Leon Trotsky glorified the permanent revolution. The main expertise of the ruling coalition in Romania is the permanent putsch. More precisely, it wages an insidiously perverse onslaught on the country’s democracy. On December 10, the Parliament, controlled by the Left, voted to essentially modify the Penal Code. Parliamentarians and other officials will enjoy what can be called super-immunity, i. e., impunity. In other words, they will be able steal as much as they want with no fear of legal retribution.
The embassies of the European Union (Romania joined it in 2007) are flabbergasted. Civil society organizations have issued staunch condemnations. One journalist called that day “Black Tuesday.” Democratic forces are in shock. It was a day of shame for the Romanian Parliament. Romania runs the risk of becoming the pariah state of the European Union.
In July 2012, the socialist-liberal coalition unleashed a coup against the country’s pro-Western, pro-NATO, staunchly pro-US president, Traian Basescu. Putin’s loudspeaker, the radio station “Russia’s Voice,” acclaimed the pseudo-constitutional putsch.
Western pressures, including staunch reactions from Germany and US officials, forced the putschists to step back. A referendum followed, and the beleaguered Basescu returned to the presidential palace in Bucharest. The real stake was not just the president’s personal fate, but rather the interruption and radical reversal of his reforms. Among those were the new Penal Code, extremely severe with corruption, and the creation of dynamic anti-corruption agencies.
The socialist party (it calls itself social democratic), whose honorary leader is the former communist apparatchik Ion Iliescu (Nicolae Ceausescu’s successor and the main usurper of the bloody December 1989 revolution) resents the rule of law, accountability, and transparency. The octogenarian Iliescu remains attached to the Bolshevik passion of his Stalinist youth.
Together with the liberals and a mini-party run by a former secret police collaborator turned into a post-communist tycoon, the socialists want to perpetuate (if possible, forever) an authoritarian kleptocratic regime with strong pro-Moscow and pro-Beijing inclinations. The party’s leader, a 40-year-old lawyer named Victor Ponta, was exposed as a plagiarist in the pages of the highly-respected “Nature” magazine. Large sections of his PhD dissertation were literally copied from books written by other authors. In Germany, a Defense Minister resigned following a similar scandal. In Romania, Victor Ponta has thrived, in spite of protests issued by his own alma mater, the University of Bucharest. Add to this Ponta’s unabashed admiration for Che Guevara and Mao and you get the image of a histrionic prevaricator in love with Leninist murderous fanatics.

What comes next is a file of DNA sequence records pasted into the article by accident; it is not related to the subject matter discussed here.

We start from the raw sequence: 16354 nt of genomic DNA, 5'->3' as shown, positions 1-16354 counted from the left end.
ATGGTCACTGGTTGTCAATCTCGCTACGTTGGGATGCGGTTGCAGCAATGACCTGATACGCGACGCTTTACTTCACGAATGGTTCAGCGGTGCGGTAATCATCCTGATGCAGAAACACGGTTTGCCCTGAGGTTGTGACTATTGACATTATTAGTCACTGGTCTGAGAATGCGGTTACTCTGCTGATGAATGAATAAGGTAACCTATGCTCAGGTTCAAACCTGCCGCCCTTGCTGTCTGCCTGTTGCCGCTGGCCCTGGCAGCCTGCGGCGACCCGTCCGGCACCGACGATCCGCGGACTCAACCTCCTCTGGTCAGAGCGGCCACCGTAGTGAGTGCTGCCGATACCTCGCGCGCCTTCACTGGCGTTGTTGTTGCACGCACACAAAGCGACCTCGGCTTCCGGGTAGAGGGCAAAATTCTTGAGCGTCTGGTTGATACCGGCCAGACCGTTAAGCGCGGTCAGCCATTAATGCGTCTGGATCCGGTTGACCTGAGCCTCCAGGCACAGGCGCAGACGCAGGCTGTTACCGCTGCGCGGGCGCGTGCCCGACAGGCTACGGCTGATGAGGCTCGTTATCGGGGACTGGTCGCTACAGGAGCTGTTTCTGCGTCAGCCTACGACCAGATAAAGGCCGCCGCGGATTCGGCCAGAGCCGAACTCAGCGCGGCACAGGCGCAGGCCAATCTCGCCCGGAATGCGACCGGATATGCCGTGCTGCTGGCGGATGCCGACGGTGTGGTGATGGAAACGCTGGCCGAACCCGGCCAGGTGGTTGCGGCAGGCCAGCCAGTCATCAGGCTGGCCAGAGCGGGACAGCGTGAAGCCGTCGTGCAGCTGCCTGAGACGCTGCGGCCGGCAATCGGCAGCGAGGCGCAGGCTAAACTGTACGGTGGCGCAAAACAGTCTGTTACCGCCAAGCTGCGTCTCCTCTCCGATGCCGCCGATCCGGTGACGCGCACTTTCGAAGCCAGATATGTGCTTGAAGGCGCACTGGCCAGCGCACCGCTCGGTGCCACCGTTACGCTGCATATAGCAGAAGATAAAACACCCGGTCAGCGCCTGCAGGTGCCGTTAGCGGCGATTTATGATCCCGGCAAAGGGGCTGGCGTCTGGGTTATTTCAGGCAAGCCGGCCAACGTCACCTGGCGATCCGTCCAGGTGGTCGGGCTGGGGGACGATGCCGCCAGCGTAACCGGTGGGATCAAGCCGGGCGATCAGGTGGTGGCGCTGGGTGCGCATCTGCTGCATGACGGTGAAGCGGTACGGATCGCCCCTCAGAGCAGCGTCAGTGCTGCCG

The Social-Liberal Union won the parliamentary elections in December 2012 and has enjoyed a comfortable majority that has allowed it to foster its grip on economic resources. It bombarded the country with emergency decrees. Any criticism of the ruling team is immediately vilified as “anti-patriotic.” Both Ponta and his main ally, the leader of the Liberal Party and chair of the Senate, the higher chamber of the Romanian Parliament, Crin Antonescu, have decisively contributed to what I identify as an alarming de-democratization process. The opposition is, unfortunately, divided and demoralized. President Basescu’s second term comes to an end in December 2014. One can foresee a very turbulent electoral year.
It is hard to predict when and whether Romanians will take to the streets massively like their Bulgarian and Ukrainian neighbors. It is, however, clear that, sooner rather than later, this state of affairs will result in an explosion of outrage. The left coalition is widely perceived as an alliance of crooks, thieves, and political gangsters. Super-immunity means, in this case, super-lawlessness.
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